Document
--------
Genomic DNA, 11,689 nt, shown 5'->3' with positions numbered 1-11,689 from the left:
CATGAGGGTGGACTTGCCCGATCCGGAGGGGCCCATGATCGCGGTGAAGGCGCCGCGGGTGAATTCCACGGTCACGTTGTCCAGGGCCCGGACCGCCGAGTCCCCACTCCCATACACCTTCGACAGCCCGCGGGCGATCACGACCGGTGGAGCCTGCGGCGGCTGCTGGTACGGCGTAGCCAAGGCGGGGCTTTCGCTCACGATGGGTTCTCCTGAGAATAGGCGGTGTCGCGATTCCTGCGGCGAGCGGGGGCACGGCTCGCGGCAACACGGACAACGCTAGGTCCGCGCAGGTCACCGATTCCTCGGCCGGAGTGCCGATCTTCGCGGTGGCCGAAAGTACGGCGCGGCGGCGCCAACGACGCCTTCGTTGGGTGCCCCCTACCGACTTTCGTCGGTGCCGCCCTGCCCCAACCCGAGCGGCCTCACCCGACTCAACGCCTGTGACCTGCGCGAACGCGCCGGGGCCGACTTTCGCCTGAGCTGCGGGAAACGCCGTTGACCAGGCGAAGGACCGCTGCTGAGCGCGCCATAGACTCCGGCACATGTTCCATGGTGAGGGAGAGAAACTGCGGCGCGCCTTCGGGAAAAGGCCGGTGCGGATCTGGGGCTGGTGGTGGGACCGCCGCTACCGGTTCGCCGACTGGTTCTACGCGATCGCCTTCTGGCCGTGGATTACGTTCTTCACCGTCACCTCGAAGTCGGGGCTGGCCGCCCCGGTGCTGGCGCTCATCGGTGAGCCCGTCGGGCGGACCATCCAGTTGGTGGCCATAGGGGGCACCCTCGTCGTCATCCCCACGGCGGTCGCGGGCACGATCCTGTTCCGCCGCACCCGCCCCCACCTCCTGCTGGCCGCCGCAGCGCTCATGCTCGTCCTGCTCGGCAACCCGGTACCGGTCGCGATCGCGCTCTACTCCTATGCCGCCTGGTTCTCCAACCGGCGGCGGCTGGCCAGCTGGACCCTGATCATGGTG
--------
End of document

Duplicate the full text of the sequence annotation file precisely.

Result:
Genomic DNA, 11,689 nt, shown 5'->3' with positions numbered 1-11,689 from the left:
CATGAGGGTGGACTTGCCCGATCCGGAGGGGCCCATGATCGCGGTGAAGGCGCCGCGGGTGAATTCCACGGTCACGTTGTCCAGGGCCCGGACCGCCGAGTCCCCACTCCCATACACCTTCGACAGCCCGCGGGCGATCACGACCGGTGGAGCCTGCGGCGGCTGCTGGTACGGCGTAGCCAAGGCGGGGCTTTCGCTCACGATGGGTTCTCCTGAGAATAGGCGGTGTCGCGATTCCTGCGGCGAGCGGGGGCACGGCTCGCGGCAACACGGACAACGCTAGGTCCGCGCAGGTCACCGATTCCTCGGCCGGAGTGCCGATCTTCGCGGTGGCCGAAAGTACGGCGCGGCGGCGCCAACGACGCCTTCGTTGGGTGCCCCCTACCGACTTTCGTCGGTGCCGCCCTGCCCCAACCCGAGCGGCCTCACCCGACTCAACGCCTGTGACCTGCGCGAACGCGCCGGGGCCGACTTTCGCCTGAGCTGCGGGAAACGCCGTTGACCAGGCGAAGGACCGCTGCTGAGCGCGCCATAGACTCCGGCACATGTTCCATGGTGAGGGAGAGAAACTGCGGCGCGCCTTCGGGAAAAGGCCGGTGCGGATCTGGGGCTGGTGGTGGGACCGCCGCTACCGGTTCGCCGACTGGTTCTACGCGATCGCCTTCTGGCCGTGGATTACGTTCTTCACCGTCACCTCGAAGTCGGGGCTGGCCGCCCCGGTGCTGGCGCTCATCGGTGAGCCCGTCGGGCGGACCATCCAGTTGGTGGCCATAGGGGGCACCCTCGTCGTCATCCCCACGGCGGTCGCGGGCACGATCCTGTTCCGCCGCACCCGCCCCCACCTCCTGCTGGCCGCCGCAGCGCTCATGCTCGTCCTGCTCGGCAACCCGGTACCGGTCGCGATCGCGCTCTACTCCTATGCCGCCTGGTTCTCCAACCGGCGGCGGCTGGCCAGCTGGACCCTGATCATGGTG